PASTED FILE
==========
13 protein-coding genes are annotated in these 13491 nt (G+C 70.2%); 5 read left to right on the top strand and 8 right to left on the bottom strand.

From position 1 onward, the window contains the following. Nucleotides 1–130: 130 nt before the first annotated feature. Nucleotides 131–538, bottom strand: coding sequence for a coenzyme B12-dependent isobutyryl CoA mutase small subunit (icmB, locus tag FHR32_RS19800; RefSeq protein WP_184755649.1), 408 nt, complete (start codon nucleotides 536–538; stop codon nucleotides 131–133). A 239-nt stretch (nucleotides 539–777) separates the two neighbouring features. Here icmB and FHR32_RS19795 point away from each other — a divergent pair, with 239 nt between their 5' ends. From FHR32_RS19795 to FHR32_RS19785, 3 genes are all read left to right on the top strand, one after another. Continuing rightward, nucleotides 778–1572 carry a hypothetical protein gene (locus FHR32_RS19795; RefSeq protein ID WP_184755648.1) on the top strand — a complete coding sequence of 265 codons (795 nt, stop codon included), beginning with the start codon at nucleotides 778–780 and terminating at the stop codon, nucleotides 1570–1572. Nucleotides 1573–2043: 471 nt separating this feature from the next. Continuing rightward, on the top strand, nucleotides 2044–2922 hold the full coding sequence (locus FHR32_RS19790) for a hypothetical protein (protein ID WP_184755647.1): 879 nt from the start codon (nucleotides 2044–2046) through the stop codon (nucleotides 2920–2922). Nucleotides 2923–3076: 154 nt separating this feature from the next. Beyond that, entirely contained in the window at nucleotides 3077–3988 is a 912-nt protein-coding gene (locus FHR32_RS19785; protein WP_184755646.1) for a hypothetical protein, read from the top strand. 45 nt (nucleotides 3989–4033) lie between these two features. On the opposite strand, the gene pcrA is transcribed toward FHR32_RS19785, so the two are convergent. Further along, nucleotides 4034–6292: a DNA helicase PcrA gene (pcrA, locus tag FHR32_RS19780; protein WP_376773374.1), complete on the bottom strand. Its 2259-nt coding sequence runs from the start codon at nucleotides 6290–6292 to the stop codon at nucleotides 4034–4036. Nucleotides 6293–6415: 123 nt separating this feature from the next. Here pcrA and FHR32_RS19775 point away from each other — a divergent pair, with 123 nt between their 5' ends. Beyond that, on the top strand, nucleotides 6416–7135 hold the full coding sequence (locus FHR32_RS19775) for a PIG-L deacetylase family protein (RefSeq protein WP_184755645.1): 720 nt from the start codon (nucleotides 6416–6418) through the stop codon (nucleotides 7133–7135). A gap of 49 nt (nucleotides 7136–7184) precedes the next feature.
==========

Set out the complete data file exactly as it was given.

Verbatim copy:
13 protein-coding genes are annotated in these 13491 nt (G+C 70.2%); 5 read left to right on the top strand and 8 right to left on the bottom strand.

From position 1 onward, the window contains the following. Nucleotides 1–130: 130 nt before the first annotated feature. Nucleotides 131–538, bottom strand: coding sequence for a coenzyme B12-dependent isobutyryl CoA mutase small subunit (icmB, locus tag FHR32_RS19800; RefSeq protein WP_184755649.1), 408 nt, complete (start codon nucleotides 536–538; stop codon nucleotides 131–133). A 239-nt stretch (nucleotides 539–777) separates the two neighbouring features. Here icmB and FHR32_RS19795 point away from each other — a divergent pair, with 239 nt between their 5' ends. From FHR32_RS19795 to FHR32_RS19785, 3 genes are all read left to right on the top strand, one after another. Continuing rightward, nucleotides 778–1572 carry a hypothetical protein gene (locus FHR32_RS19795; RefSeq protein ID WP_184755648.1) on the top strand — a complete coding sequence of 265 codons (795 nt, stop codon included), beginning with the start codon at nucleotides 778–780 and terminating at the stop codon, nucleotides 1570–1572. Nucleotides 1573–2043: 471 nt separating this feature from the next. Continuing rightward, on the top strand, nucleotides 2044–2922 hold the full coding sequence (locus FHR32_RS19790) for a hypothetical protein (protein ID WP_184755647.1): 879 nt from the start codon (nucleotides 2044–2046) through the stop codon (nucleotides 2920–2922). Nucleotides 2923–3076: 154 nt separating this feature from the next. Beyond that, entirely contained in the window at nucleotides 3077–3988 is a 912-nt protein-coding gene (locus FHR32_RS19785; protein WP_184755646.1) for a hypothetical protein, read from the top strand. 45 nt (nucleotides 3989–4033) lie between these two features. On the opposite strand, the gene pcrA is transcribed toward FHR32_RS19785, so the two are convergent. Further along, nucleotides 4034–6292: a DNA helicase PcrA gene (pcrA, locus tag FHR32_RS19780; protein WP_376773374.1), complete on the bottom strand. Its 2259-nt coding sequence runs from the start codon at nucleotides 6290–6292 to the stop codon at nucleotides 4034–4036. Nucleotides 6293–6415: 123 nt separating this feature from the next. Here pcrA and FHR32_RS19775 point away from each other — a divergent pair, with 123 nt between their 5' ends. Beyond that, on the top strand, nucleotides 6416–7135 hold the full coding sequence (locus FHR32_RS19775) for a PIG-L deacetylase family protein (RefSeq protein WP_184755645.1): 720 nt from the start codon (nucleotides 6416–6418) through the stop codon (nucleotides 7133–7135). A gap of 49 nt (nucleotides 7136–7184) precedes the next feature.